The Killer Shrews (1959)

With their little beady eyes and murderous poison-tipped fangs flashing a wolf-pack of some 200 to 300 giant killer shrews have overrun an almost deserted island off the US Atlantic coast devouring everything on it in order to stay alive and not starve to death. These killer shrews were a experiment in world population control that went wrong by Dr. Mio Craigis, Bruch Lumet, and his colleague Dr. Baines, Gordon McLendod, who were on he island with Dr. Craigis’ gorgeous daughter Ann, Ingrid Goude, and the doctors assistant, Jerry, Ken Curtis, and the handyman Mario, Alfredo De Soto. It was Jerry who while in a drunken stupor left the cages of the shrews open for them to escape and multiply in the wild and become the deadly threat that they are now. Jerry also became the shrews main course for lunch the next afternoon.

In the middle of all this the skipper Capt. Thorne Sherman, James Best, and his good friend and 1st as well as only mate “Rook” Judge Henry Dupree come ashore to bring the monthly supply of food and medicine for the island staff not knowing just what their in for. Trying to keep the news of the deadly shrews from them, the skipper an his mate, “Rook” is later killed and eaten by a gang of shrews as he went back to bring the supplies ashore.

With the skipper now taking charge he and the people on the island try to hold off the deadly shrews as they devour everything alive on the island as they plan to keep the shrews outside their compound long enough for them to cannibalize each other until their all destroyed before devouring them, but the deadly shrews have other planes.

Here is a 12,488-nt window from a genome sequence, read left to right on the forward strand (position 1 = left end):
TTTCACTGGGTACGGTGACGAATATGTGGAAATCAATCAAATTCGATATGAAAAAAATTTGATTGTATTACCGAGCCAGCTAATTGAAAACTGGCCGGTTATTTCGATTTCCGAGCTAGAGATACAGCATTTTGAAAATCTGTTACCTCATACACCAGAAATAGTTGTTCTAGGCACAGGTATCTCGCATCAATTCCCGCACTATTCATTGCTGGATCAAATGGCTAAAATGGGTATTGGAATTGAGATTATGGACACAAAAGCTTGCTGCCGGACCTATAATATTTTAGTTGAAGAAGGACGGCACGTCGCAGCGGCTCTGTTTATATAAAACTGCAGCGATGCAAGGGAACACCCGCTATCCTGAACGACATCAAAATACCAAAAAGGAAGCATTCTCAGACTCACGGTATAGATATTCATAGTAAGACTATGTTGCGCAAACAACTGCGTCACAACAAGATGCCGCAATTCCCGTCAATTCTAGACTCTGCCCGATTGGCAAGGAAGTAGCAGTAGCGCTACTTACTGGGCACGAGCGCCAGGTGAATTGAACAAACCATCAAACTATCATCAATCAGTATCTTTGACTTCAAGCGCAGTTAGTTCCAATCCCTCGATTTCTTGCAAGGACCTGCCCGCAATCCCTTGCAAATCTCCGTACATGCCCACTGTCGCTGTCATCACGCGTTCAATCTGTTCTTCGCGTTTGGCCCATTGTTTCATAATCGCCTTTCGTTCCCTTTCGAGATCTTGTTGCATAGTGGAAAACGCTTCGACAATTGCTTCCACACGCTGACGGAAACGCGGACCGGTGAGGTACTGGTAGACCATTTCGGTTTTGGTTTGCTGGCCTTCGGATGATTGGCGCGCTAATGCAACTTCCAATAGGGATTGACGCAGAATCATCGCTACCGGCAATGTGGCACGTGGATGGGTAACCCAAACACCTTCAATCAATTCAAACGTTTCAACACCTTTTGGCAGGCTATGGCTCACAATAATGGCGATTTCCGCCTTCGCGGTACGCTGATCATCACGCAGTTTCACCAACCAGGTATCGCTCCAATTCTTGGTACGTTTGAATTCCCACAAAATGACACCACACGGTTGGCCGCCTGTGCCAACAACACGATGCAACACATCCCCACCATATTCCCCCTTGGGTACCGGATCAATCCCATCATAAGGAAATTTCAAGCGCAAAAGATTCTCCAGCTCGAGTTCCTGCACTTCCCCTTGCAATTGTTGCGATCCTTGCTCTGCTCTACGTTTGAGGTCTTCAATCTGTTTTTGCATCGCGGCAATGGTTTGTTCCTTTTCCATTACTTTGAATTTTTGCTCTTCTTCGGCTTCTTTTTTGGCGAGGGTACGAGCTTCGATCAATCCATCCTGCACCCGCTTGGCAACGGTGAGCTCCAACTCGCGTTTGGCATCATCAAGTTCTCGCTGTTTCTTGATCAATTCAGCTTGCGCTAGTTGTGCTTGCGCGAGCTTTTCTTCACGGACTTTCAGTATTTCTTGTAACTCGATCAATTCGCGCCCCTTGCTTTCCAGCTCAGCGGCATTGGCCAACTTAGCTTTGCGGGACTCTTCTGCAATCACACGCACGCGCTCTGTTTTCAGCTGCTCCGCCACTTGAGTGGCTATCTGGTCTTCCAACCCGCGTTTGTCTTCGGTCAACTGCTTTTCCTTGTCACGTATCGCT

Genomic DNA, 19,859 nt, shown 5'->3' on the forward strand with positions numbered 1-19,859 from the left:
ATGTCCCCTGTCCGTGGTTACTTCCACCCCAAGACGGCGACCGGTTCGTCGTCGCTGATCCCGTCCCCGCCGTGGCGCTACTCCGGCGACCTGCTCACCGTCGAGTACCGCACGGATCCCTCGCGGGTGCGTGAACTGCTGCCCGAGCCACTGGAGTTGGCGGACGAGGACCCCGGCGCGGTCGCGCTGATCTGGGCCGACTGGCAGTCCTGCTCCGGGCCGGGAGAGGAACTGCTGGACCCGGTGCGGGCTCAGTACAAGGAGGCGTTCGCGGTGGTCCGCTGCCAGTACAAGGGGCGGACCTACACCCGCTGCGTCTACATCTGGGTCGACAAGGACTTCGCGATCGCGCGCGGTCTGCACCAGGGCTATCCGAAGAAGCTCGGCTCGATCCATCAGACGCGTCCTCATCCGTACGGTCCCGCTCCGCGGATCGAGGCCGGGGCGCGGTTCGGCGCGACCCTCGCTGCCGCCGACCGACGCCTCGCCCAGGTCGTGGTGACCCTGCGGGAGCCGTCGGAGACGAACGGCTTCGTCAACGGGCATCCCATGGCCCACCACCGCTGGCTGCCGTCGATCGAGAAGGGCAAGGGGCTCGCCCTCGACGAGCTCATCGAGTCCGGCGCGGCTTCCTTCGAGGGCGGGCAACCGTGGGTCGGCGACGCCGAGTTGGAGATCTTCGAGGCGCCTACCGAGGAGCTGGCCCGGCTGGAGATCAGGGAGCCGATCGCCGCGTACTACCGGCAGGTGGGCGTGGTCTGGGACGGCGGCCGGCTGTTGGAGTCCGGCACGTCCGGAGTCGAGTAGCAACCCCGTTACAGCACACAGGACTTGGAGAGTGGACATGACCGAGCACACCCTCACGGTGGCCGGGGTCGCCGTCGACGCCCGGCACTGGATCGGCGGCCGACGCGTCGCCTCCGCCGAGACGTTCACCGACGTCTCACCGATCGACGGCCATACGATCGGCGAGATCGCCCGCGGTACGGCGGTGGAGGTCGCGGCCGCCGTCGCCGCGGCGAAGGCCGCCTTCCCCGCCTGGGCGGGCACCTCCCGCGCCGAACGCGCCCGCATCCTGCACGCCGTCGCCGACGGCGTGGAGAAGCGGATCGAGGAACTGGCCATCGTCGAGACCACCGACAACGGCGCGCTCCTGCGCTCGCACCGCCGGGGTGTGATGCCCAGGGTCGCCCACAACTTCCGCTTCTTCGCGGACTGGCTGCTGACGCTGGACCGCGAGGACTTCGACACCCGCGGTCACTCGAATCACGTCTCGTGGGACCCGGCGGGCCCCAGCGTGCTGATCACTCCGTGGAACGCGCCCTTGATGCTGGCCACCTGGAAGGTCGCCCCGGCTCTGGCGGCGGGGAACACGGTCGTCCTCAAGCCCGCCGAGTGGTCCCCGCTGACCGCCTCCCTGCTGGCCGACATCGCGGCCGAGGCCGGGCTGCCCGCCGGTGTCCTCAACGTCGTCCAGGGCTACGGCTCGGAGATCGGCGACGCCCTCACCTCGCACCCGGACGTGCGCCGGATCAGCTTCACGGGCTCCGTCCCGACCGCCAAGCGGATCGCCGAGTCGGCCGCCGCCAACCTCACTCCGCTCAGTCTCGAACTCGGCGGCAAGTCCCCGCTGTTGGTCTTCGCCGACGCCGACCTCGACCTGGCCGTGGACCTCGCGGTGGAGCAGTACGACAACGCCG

Fairly good horror thriller with the skipper saving the day as well as the island survivors, Dr. Craigis & Ann, as well as in the end getting the girl Ann and planing with her to re-populate the earth. In spite of the acute food shortage that Ann’s father Dr. Craigis was trying to alleviate. Even though many people and critics made fun of the killer shrews looking like dogs wearing badly moth-eaten fur coats they were as real and as terrifying as Hollywood could make them look back then, 1959. The movies ending was both tense as well as exciting as the skipper the doctor and the girl escaped with steel drums turned over on them and tied together to protect them from the shrews. As they slowly trekked from the island compound to the sea and then swam to the skippers boat to freedom and safety.

Gordon McLendon easily stole the show as the absentminded Dr. Baines who you sometime needed sub-titles to understand his babbling all kinds of scientific lingo that nobody in the theater audience, as well as almost every one in the movie cast, could understand. Baines was so focused on his work that when Mario died from a killer shrew bite he excitedly said that isn’t it wonderful that the poison that we put out as bait to kill the shrews was absorbed in their systems and has now become part of their natural chemistry! WHAT A NUT!!! Also later when Dr. Baines was attacked and bitten by a charging killer shrew he goes to his typewriter and typed out the symptoms of the poison from the bite that would eventually kill him up until the moment that he expired!